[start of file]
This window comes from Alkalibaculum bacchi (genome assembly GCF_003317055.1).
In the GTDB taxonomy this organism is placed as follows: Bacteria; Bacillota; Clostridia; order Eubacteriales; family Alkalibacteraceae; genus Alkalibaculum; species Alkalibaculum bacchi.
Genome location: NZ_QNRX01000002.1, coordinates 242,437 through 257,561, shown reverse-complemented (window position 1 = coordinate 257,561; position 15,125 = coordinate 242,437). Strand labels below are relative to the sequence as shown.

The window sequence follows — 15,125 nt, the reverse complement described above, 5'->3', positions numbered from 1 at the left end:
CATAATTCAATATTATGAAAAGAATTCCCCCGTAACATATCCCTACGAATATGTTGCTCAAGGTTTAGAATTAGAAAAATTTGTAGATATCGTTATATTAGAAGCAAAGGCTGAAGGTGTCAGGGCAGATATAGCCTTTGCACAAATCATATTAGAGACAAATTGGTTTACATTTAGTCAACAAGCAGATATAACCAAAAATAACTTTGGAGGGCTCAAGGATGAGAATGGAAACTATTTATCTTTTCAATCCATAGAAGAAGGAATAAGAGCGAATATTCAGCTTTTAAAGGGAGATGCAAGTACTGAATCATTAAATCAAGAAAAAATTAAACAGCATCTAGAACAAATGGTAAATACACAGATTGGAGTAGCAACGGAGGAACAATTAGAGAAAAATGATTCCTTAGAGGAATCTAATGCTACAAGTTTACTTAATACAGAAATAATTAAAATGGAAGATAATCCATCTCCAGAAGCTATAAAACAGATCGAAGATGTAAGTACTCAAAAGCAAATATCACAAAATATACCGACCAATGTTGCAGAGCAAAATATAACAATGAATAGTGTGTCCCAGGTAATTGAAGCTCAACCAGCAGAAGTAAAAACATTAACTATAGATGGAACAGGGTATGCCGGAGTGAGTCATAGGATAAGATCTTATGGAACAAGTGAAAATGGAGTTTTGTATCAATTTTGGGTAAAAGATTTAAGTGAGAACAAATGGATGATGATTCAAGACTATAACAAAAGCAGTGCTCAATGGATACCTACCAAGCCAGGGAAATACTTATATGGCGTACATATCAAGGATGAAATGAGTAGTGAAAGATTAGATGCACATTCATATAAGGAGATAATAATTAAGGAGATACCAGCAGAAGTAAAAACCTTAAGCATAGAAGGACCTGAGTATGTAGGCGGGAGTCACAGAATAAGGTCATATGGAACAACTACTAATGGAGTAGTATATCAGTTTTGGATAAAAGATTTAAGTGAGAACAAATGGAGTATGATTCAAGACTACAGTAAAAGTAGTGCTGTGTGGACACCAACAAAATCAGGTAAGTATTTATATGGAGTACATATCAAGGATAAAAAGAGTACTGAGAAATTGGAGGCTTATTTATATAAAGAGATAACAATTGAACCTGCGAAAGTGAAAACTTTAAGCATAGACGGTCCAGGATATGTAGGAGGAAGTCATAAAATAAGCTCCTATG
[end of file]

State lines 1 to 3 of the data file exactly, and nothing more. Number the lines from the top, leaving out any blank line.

This window comes from Alkalibaculum bacchi (genome assembly GCF_003317055.1).
In the GTDB taxonomy this organism is placed as follows: Bacteria; Bacillota; Clostridia; order Eubacteriales; family Alkalibacteraceae; genus Alkalibaculum; species Alkalibaculum bacchi.
Genome location: NZ_QNRX01000002.1, coordinates 242,437 through 257,561, shown reverse-complemented (window position 1 = coordinate 257,561; position 15,125 = coordinate 242,437). Strand labels below are relative to the sequence as shown.